Using a proposal comparison spreadsheet has many benefits, but the most important one is that it helps to keep you focused on what really matters. When you get deep into the search for the right property and are negotiating with several landlords at the same time, it's pretty easy to overlook details. And sometimes the detail you overlook may be one which you said we really important when you started. With a comparison spreadsheet, you can list all the important criteria and then start filling it in as you get proposals. If something is missing, it's easy to see it.
Make each prospective landlord aware that you will be weighing and comparing their lease proposal using this spreadsheet. Decisions rarely come down to a single issue, so the landlord needs to know that his proposal will be evaluated on all the items you requested in your Request for Proposal. So obviously, the RFP you send the landlords needs to be detailed and request all the items in your comparison spreadsheet. If you must have an address in Frisco, Plano or Addison, put a place on your spreadsheet for the city in which the property is located.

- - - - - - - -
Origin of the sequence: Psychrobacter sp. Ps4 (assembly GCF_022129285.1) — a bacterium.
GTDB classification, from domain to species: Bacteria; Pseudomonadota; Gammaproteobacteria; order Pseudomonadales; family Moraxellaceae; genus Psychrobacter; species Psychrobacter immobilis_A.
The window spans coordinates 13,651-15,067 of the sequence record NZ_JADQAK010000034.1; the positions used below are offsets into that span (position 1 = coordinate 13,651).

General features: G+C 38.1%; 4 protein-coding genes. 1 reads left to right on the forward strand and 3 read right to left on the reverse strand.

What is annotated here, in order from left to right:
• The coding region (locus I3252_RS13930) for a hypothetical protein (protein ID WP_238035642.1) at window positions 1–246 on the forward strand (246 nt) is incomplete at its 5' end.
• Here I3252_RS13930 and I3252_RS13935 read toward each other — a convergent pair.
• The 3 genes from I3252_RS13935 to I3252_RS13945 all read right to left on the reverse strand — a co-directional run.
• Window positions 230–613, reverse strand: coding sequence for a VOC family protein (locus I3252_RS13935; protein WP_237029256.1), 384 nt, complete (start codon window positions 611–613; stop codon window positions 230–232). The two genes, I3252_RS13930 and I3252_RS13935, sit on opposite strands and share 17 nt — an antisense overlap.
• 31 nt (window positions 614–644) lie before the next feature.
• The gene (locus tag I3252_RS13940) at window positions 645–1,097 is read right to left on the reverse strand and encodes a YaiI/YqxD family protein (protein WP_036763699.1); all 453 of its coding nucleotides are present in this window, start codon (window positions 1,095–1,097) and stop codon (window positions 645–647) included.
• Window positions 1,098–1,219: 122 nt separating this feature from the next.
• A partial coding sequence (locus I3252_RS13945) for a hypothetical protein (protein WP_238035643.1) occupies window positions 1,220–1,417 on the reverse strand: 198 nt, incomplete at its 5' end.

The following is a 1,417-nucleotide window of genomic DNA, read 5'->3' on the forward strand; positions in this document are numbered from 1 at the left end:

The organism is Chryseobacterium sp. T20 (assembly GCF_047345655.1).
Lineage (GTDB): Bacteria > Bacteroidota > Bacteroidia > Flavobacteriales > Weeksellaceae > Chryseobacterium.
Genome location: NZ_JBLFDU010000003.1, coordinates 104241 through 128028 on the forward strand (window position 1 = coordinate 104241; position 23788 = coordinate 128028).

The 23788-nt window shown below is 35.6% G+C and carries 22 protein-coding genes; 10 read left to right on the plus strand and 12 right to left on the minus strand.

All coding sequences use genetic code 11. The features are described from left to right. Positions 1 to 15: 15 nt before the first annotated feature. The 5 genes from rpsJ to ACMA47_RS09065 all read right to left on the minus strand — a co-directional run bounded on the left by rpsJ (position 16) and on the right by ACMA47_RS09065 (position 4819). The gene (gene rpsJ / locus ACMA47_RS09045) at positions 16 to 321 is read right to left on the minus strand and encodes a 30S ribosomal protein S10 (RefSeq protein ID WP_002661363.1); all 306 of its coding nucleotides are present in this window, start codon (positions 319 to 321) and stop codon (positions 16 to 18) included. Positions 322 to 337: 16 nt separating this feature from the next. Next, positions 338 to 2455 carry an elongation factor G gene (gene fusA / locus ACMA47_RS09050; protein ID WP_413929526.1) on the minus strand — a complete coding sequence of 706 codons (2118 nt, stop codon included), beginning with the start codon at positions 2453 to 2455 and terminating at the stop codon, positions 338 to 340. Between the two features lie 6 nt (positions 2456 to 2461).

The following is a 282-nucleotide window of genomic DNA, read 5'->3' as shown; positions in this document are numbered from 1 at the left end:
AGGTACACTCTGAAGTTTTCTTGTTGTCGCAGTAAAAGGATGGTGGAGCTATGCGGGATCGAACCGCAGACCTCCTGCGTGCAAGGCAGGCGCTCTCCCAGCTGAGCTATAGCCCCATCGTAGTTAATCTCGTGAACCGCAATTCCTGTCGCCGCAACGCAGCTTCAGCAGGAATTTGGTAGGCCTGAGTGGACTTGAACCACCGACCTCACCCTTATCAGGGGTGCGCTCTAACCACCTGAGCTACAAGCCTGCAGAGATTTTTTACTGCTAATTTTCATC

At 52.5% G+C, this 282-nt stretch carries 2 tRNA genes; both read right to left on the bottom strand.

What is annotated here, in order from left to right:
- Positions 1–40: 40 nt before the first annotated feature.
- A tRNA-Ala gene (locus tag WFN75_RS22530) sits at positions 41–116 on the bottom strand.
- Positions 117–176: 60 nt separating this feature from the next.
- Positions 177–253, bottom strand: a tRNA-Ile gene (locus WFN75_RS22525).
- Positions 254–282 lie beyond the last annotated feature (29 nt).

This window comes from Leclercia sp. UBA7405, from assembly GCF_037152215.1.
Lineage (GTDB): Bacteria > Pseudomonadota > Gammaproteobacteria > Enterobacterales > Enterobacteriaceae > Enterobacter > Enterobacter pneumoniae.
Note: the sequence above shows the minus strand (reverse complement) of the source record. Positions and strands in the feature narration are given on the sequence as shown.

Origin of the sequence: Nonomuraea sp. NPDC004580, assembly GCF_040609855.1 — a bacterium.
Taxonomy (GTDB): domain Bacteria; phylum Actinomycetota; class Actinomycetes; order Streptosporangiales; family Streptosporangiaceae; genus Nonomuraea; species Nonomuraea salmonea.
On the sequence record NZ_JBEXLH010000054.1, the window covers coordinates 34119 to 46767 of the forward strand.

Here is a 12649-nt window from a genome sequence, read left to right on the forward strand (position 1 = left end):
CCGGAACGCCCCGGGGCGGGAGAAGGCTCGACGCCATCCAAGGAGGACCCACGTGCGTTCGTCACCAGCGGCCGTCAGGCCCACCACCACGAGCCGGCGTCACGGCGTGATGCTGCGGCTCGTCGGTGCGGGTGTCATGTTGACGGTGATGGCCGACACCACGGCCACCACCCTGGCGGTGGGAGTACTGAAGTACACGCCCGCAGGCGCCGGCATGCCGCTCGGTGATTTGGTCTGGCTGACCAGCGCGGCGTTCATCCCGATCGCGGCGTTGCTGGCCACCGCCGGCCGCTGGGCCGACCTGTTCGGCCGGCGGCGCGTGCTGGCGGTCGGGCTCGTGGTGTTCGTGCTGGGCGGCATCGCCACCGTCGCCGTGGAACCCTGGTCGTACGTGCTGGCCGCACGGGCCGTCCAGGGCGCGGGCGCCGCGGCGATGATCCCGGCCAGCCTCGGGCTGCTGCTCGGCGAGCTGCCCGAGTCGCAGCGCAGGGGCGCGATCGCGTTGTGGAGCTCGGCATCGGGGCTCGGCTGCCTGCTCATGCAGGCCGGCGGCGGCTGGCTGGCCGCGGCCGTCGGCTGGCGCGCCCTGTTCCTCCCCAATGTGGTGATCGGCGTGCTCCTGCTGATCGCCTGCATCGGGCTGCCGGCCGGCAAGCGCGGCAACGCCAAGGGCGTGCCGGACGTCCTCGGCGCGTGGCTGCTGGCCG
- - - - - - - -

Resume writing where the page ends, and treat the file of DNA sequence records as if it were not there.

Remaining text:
Use the resulting cost comparison as your primary negotiating lever with each landlord to bring down the cost of the competing sites. Input key factors such as base rent increases, tax and operating escalations, and other cost areas that increase over time. Use the comparisons to eliminate, reduce, or cap each item with each landlord to improve their offers. If a landlord doesn’t give you critical information needed, threaten to remove that property from the list of options. Easier said than done if that's the preferred property.
Ensure that each landlord provides you with all the key cost factors you need to accurately compare options. This should apply to non-economic issues as well such as tenant improvements and options to renew, expand, and terminate. If you use a tenant representative (tenant rep), he/she should do this as a standard course of business.